Photography is all about capturing light. In fact, the word photography literally means drawing with light. One of the always-challenging but ever-rewarding aspects of learning photography over the years has been refining my ability to see the light in a given scene: where is it coming from? Where is it, like Unicron or Cotton-Eyed Joe, going? Where is the subject in relation to the light? What will happen if I reposition myself, or the light, to change the mood and composition of the image? So many things to think about and, often, so little time during which to think about them. At least that was the case with this week’s photo, anyway. I shot this while out hiking with my family at Lake Carl Blackwell, and while walking down the path I came across this scene:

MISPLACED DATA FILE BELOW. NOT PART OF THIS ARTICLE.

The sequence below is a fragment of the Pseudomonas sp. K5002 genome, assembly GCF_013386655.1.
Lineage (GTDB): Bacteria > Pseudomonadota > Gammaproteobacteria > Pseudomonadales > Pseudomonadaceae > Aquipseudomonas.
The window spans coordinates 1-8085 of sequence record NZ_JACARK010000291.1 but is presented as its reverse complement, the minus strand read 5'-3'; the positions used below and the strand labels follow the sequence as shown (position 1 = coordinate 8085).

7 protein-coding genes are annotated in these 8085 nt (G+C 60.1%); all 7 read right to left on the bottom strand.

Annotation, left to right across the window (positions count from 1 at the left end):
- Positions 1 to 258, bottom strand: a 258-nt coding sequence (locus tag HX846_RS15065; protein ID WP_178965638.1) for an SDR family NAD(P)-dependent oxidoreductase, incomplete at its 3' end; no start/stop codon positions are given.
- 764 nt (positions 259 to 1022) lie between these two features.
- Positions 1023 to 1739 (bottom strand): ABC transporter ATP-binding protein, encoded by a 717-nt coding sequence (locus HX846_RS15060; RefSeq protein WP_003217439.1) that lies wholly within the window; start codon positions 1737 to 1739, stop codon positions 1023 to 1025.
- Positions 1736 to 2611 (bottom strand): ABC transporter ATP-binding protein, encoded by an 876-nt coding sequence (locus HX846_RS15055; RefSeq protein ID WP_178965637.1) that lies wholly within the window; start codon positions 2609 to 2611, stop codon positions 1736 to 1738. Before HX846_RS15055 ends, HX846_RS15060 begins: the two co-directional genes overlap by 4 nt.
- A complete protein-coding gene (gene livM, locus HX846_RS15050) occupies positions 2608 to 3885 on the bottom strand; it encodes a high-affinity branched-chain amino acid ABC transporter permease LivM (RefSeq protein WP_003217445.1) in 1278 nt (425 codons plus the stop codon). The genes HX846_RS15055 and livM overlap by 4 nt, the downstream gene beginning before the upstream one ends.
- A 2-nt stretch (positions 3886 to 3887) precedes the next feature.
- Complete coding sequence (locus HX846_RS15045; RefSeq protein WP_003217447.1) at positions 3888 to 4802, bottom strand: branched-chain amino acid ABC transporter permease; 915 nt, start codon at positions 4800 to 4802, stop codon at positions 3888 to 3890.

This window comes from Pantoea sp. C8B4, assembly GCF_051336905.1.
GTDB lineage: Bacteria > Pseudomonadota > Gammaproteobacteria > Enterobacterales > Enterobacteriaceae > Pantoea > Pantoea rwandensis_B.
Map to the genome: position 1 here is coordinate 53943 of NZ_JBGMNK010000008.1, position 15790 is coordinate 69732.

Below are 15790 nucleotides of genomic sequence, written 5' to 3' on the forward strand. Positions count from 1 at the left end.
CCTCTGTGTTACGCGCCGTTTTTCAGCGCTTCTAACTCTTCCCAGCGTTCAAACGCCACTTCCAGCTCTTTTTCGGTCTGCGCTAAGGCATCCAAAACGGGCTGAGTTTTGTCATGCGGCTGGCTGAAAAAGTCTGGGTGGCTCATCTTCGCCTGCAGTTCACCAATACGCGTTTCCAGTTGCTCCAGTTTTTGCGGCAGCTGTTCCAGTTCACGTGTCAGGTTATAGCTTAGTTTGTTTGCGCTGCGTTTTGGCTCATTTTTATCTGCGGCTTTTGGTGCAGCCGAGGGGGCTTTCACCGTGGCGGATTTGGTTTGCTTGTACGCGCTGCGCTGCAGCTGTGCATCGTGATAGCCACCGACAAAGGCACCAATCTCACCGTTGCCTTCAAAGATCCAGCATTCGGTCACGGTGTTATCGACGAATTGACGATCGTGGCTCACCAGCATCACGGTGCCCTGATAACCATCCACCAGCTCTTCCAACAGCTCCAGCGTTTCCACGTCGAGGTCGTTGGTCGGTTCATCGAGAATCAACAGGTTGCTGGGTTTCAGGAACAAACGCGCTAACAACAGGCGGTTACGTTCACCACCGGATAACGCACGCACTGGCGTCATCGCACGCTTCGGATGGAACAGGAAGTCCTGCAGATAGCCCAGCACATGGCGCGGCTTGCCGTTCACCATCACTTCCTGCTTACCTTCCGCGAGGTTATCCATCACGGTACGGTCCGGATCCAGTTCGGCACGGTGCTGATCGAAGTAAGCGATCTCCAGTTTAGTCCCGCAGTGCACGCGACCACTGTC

It wasn’t much to look at, and I nearly just kept on going without giving this dried-up plant any consideration whatsoever. Then I thought about the light and what effect it was having on this subject, and paused to consider this rather unremarkable scene from a photographer’s perspective. From one angle, such as the iPhone shot you see directly above, there was nothing interesting going on whatsoever. But from another angle, with the subject backlit, the entire scene was transformed into something else entirely. No longer a small collection of dry, dusty flora: instead the image came alive with bright highlights around the edges, rich color gradations, and a beautifully-blurred background. I had my Nikon D500 and 105mm f/2.8 macro lens with me, but rather than trying to get as close as possible to this plant I instead just attempted to create an interesting composition regardless of how close or far away I was. What I got is what you see here, albeit with a slight crop in Lightroom in order to remove some empty space on the left. I shot this at f/8 but also took some at smaller apertures and, once again, I was reminded by my macro lens how rarely I really need to shoot with a wide aperture. Even at f/8 the center is tack-sharp while the leaves (or whatever you call them) just to the right and to the left are ever so slightly blurry, which lends a sense of depth to the scene that is, as Goldilocks might say, just right.